2. Family or house-hold related issues.
3. Going to Mass simply not a priority.

Barry comments with regard to these three that “Probably these reasons are all inter-related eg if the Church is irrelevant or there is a lack of intellectual stimulation, a Crisis of Faith or making Mass a low priority are likely”, which accords exactly with what I said above.

The major findings of the Report are:1. A large majority of participants believe that the Church is out of touch with the current world and is not relevant to their own lives
2. In general, participant’s alienation from the Church has been a gradual process in which changing attitudes to Church teaching have interacted with negative personal experiences of Church personnel and regulation
Supplementary findings of interest are:1. It was difficult to isolate a single reason why they stopped attending Mass.
2. Many participants displayed a very poor knowledge of the Catholic faith.
3. It was important for virtually all participants that they nurture the spiritual dimension of their lives.
Concluding Remarks
“Factors identified by the participants in this research which led them to stop going to Mass are also influencing people who are still regular Mass attenders …….In other words, if no action is taken, there are Catholics who are regular Mass attenders who are already on a path that will make them disappear from church life in a year or

Given all this, it is interesting that, as Barry notes, The Report “…recommended that “Parishes review and evaluate practices and policies, especially the way liturgy is celebrated, to ensure that people are welcomed and respected””, especially when it appears that it is the quality of catechesis and homiletics that needs to actually be reviewed.

Barry then follows with some valid “thoughts”. First, given that “The report is based on only 41 participants…it is impossible to judge if the participants are in any way representative of the huge number of older Catholics who have stopped going to Mass after previously being regular attenders.”

Secondly, “women outnumbered men by more than 2 to 1”, while “it is quite clear that men as a group are pulling out of Mass attendance more than women”. A very valid point. There is good reason to think that a church that cannot keep its menfolk will not keep its womenfolk or families either. Again, the Lutheran Church of Australia is phenomenally good at keeping men involved. In the long run, I believe, evangelising men and getting them back into active parish life will do more for the future of the church than concentrating on a single age demographic such as youth.

Barry rightly identifies the reason “it no longer provided meaning or made sense” as being crucial. “If it did provide meaning and made sense,” he says, “I believe that many of the other reasons would not be significant.” Contraception and cohabitation included. “The Church has clear policies on all these issues,” Barry writes, “but never seems to address them or discuss them.”

“They should be clarified, and then publicised,” he adds. “Church Leaders shouldn’t have “too hard baskets”.”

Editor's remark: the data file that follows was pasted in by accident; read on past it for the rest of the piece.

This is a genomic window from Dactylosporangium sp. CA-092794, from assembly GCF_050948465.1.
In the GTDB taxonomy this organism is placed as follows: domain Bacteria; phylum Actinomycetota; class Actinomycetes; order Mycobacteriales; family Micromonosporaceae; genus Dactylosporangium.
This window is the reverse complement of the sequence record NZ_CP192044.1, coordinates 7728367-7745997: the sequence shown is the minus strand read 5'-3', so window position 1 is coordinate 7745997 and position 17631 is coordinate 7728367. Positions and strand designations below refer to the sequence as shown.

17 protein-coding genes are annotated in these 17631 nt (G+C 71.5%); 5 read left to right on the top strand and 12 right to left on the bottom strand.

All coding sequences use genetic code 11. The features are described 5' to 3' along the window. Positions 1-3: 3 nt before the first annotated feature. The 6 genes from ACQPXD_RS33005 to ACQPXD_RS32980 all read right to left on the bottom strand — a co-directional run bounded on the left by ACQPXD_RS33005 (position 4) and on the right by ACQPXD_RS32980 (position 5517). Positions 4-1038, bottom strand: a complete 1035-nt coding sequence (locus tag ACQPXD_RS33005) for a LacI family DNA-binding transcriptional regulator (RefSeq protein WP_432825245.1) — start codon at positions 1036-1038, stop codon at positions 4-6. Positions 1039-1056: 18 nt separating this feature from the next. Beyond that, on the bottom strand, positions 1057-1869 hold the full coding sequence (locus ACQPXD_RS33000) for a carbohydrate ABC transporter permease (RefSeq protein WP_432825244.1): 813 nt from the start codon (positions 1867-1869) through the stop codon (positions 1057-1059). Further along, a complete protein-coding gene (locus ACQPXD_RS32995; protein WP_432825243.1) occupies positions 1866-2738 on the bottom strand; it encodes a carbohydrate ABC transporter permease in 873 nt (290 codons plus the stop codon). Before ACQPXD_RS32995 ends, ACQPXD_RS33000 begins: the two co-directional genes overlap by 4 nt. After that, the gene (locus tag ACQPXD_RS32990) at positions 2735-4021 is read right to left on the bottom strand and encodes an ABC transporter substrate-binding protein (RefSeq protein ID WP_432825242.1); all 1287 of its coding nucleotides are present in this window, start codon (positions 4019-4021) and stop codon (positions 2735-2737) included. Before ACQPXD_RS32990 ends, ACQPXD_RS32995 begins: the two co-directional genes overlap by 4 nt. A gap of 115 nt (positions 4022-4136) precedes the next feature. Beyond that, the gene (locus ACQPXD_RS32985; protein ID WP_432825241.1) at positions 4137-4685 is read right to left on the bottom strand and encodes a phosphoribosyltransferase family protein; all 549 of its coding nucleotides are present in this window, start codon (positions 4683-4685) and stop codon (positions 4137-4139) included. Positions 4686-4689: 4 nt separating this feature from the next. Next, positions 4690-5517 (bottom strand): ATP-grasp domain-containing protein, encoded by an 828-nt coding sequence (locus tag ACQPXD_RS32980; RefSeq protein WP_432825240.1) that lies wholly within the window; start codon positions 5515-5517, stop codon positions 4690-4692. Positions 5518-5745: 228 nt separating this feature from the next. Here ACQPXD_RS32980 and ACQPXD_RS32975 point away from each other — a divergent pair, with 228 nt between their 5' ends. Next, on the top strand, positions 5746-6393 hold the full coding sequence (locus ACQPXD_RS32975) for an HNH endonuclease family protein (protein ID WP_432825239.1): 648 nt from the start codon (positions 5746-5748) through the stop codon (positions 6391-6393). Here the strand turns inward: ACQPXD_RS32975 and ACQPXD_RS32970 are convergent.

But to the matter of the Liturgy:

We do not have to reinvent the Mass. Just remember it. Emphasise it, cherish it. A few subtle enhancements perhaps, and a lot of education. Educate better.

Barry challenges us to do what the Lutherans are already doing: Making the most of occasions like First Communion and Christmas. I think he is heading in the wrong direction with the suggestion that we could impliment policies that “force those wishing their children to attend Catholic Schools to attend Mass with their children”. Not only would that “not be enough”, as he recognises, any kind of “force” would be detrimental. There is an old saying that in the dry outback, a well of water works better to keep livestock from running away than a fence.

Barry rightly identifies the issue of “how we teach our Faith in the Schools”, but perhaps part of the problem is that Catholics have often placed too much reliance on the parish school to do the catechisation. This is largely passing the buck. It is the parish itself that has the first responsibility for programs of catechisation. The School can offer a supporting role, but it can never be expected to take the whole responsibility (or blame when the process fails).

Barry is also right to say that “we must offer education programs to older Catholics”–for the Christian life involves a “whole of life catechesis” not just for children.

I do not agree with this suggestion:

To maximise our celebration of the Mass, Childminding and Children’s Liturgies may be helpful. If we are to do more than just attend Mass, the less distractions the better, for parents and others. And the children would be happier. I personally do not find small children an issue, but it may help to cater for them.

Small Children are Catholics too, and they need the mass as much as older Catholics. Children are catechised from the day of their baptism by being brought to the liturgy and being present at the liturgy. We must not exclude them under any circumstances. Yes, there are ways we can help. People without children can assist parents with numerous youngsters. Children’s liturgy can be offered between masses (not as an alternative to mass). Kids have to learn to sit and listen to a sermon. This is a skill that is only aquired by doing it. Above all, tolerance must be the key. Believe me, it is a far more joyous thing to be at a Mass that is packed with roudy kids than to be at Mass where a child’s voice is never heard.

Barry makes a number of practical suggestions, like “Effective sound systems…, facilitation of participants having access to all the responses and prayers, …a printed sheet every week with all the words and even the readings and some background notes, even prayers.” The latter may not be needed for everyone, but could be useful for some, especially visitors.

These are all important issues, and good on you, Barry, for having a go. As I like to say about these things: “It ain’t rocket science.”

Folk who would like to respond directly to Barry or get his full article can email him at: